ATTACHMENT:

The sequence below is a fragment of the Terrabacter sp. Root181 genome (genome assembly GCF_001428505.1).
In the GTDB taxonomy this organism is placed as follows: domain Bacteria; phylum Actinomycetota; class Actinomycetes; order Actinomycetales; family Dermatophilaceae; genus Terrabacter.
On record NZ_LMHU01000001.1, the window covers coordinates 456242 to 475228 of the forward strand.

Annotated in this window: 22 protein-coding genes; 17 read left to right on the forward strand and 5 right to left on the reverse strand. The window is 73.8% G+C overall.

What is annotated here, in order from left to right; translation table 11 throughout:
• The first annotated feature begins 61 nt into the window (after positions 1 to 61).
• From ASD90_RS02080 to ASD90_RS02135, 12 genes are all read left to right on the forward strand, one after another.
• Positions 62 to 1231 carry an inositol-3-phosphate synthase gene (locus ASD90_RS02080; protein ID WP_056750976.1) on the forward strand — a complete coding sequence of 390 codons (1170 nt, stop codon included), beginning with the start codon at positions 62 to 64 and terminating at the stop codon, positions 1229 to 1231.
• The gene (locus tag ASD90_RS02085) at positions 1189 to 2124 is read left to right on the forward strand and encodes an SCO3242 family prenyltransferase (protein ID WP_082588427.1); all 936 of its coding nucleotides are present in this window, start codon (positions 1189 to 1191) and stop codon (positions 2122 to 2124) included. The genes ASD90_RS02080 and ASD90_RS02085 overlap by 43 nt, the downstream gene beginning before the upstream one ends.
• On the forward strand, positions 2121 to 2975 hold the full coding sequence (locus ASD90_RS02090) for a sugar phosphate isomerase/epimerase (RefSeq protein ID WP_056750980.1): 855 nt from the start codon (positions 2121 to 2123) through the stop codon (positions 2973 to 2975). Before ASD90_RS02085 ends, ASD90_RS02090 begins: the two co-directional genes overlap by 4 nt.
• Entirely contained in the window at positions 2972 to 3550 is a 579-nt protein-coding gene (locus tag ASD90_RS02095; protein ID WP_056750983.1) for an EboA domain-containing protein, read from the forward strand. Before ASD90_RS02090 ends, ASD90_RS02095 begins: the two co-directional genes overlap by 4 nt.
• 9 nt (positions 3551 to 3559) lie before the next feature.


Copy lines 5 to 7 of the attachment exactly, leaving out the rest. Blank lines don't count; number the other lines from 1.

What is annotated here, in order from left to right; translation table 11 throughout:
• The first annotated feature begins 61 nt into the window (after positions 1 to 61).
• From ASD90_RS02080 to ASD90_RS02135, 12 genes are all read left to right on the forward strand, one after another.